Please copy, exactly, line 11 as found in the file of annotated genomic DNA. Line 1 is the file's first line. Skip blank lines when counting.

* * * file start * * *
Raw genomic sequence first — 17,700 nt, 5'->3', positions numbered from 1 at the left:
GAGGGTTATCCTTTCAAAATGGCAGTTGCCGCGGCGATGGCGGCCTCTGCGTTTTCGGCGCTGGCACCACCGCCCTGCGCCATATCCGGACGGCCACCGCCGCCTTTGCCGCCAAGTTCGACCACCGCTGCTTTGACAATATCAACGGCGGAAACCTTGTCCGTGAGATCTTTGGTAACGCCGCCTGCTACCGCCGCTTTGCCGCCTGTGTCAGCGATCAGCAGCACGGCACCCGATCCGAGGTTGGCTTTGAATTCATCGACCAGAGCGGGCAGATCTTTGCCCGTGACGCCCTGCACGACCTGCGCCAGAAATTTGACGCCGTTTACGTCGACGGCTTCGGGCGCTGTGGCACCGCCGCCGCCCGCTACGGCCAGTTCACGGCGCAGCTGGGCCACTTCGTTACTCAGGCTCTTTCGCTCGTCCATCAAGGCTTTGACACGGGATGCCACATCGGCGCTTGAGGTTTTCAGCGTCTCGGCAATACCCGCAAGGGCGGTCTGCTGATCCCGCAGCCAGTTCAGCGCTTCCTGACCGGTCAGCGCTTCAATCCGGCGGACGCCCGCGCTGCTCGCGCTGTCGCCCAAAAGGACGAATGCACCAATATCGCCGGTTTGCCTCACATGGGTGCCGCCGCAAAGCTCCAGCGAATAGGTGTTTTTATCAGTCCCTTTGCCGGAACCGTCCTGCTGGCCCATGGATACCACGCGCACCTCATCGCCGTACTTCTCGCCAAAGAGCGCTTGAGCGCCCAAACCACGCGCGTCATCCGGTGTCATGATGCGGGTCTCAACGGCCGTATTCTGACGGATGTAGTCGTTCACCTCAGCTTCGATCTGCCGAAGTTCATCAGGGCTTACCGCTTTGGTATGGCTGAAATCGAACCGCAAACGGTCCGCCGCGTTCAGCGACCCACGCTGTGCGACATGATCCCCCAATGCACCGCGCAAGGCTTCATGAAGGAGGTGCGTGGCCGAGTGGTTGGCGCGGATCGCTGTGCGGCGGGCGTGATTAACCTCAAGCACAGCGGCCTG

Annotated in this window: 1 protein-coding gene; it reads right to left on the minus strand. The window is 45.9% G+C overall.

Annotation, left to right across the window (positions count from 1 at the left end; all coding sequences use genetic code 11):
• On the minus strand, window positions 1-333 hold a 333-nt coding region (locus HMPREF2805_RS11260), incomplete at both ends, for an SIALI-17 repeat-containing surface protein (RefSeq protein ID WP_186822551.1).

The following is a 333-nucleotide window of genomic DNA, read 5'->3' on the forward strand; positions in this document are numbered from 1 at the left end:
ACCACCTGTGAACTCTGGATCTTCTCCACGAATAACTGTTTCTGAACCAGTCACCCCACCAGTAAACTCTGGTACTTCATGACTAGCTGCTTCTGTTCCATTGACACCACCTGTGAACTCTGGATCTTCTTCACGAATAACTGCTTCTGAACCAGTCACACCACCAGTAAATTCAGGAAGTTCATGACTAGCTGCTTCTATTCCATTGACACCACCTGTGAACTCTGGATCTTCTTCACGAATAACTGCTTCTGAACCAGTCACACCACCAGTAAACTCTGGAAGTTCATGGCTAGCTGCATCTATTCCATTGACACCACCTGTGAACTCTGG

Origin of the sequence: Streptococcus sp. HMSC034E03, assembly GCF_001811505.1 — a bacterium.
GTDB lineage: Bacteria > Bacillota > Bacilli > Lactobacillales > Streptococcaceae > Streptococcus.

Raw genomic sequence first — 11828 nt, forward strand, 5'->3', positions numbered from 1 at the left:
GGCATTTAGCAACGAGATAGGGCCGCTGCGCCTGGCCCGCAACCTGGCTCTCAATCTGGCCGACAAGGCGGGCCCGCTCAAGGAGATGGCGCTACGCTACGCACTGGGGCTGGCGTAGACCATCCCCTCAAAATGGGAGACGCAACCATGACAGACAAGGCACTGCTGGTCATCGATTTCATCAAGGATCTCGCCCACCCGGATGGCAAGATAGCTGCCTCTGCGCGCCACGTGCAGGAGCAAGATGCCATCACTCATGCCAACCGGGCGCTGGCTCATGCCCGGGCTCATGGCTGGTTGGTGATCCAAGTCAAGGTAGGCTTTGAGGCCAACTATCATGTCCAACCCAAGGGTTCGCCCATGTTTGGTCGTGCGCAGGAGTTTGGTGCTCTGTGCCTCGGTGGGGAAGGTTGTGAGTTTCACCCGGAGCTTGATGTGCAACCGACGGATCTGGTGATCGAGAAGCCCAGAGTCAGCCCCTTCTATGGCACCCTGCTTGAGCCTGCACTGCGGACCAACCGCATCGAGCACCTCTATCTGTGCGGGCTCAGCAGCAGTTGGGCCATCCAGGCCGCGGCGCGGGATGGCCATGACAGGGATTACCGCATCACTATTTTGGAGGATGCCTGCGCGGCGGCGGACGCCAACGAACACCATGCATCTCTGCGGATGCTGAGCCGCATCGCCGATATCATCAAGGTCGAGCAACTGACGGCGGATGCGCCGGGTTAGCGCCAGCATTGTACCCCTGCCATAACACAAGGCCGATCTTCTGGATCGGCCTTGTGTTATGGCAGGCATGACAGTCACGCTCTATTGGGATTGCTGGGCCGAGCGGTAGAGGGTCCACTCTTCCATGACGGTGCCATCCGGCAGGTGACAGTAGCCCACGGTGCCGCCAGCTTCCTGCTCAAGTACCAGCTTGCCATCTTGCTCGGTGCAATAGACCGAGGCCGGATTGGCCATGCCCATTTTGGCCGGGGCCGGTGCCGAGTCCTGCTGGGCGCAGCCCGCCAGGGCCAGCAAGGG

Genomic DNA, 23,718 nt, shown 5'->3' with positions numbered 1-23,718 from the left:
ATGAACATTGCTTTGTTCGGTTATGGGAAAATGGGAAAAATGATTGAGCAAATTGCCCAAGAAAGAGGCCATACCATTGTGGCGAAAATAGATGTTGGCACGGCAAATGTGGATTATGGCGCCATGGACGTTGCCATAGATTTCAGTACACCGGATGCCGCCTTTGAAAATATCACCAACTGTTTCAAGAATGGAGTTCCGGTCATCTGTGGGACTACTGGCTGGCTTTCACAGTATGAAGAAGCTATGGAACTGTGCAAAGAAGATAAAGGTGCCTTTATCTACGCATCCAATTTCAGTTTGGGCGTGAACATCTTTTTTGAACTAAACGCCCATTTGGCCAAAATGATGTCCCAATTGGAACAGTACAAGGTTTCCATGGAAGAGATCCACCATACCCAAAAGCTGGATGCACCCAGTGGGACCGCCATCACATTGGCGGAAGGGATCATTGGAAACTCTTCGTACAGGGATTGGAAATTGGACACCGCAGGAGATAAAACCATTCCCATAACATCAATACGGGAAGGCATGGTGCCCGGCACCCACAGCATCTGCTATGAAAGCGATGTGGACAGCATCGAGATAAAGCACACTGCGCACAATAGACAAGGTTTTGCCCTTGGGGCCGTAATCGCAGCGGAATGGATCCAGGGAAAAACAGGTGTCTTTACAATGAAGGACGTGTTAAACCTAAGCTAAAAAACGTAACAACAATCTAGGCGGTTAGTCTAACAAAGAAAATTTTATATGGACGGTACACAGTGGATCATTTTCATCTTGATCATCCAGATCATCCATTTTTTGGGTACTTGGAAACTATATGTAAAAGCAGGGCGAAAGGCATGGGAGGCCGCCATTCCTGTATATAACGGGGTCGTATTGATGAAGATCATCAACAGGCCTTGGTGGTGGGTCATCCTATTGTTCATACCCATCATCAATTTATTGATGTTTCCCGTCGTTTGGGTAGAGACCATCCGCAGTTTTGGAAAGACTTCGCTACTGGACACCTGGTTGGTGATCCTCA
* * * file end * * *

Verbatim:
GGCATTTAGCAACGAGATAGGGCCGCTGCGCCTGGCCCGCAACCTGGCTCTCAATCTGGCCGACAAGGCGGGCCCGCTCAAGGAGATGGCGCTACGCTACGCACTGGGGCTGGCGTAGACCATCCCCTCAAAATGGGAGACGCAACCATGACAGACAAGGCACTGCTGGTCATCGATTTCATCAAGGATCTCGCCCACCCGGATGGCAAGATAGCTGCCTCTGCGCGCCACGTGCAGGAGCAAGATGCCATCACTCATGCCAACCGGGCGCTGGCTCATGCCCGGGCTCATGGCTGGTTGGTGATCCAAGTCAAGGTAGGCTTTGAGGCCAACTATCATGTCCAACCCAAGGGTTCGCCCATGTTTGGTCGTGCGCAGGAGTTTGGTGCTCTGTGCCTCGGTGGGGAAGGTTGTGAGTTTCACCCGGAGCTTGATGTGCAACCGACGGATCTGGTGATCGAGAAGCCCAGAGTCAGCCCCTTCTATGGCACCCTGCTTGAGCCTGCACTGCGGACCAACCGCATCGAGCACCTCTATCTGTGCGGGCTCAGCAGCAGTTGGGCCATCCAGGCCGCGGCGCGGGATGGCCATGACAGGGATTACCGCATCACTATTTTGGAGGATGCCTGCGCGGCGGCGGACGCCAACGAACACCATGCATCTCTGCGGATGCTGAGCCGCATCGCCGATATCATCAAGGTCGAGCAACTGACGGCGGATGCGCCGGGTTAGCGCCAGCATTGTACCCCTGCCATAACACAAGGCCGATCTTCTGGATCGGCCTTGTGTTATGGCAGGCATGACAGTCACGCTCTATTGGGATTGCTGGGCCGAGCGGTAGAGGGTCCACTCTTCCATGACGGTGCCATCCGGCAGGTGACAGTAGCCCACGGTGCCGCCAGCTTCCTGCTCAAGTACCAGCTTGCCATCTTGCTCGGTGCAATAGACCGAGGCCGGATTGGCCATGCCCATTTTGGCCGGGGCCGGTGCCGAGTCCTGCTGGGCGCAGCCCGCCAGGGCCAGCAAGGG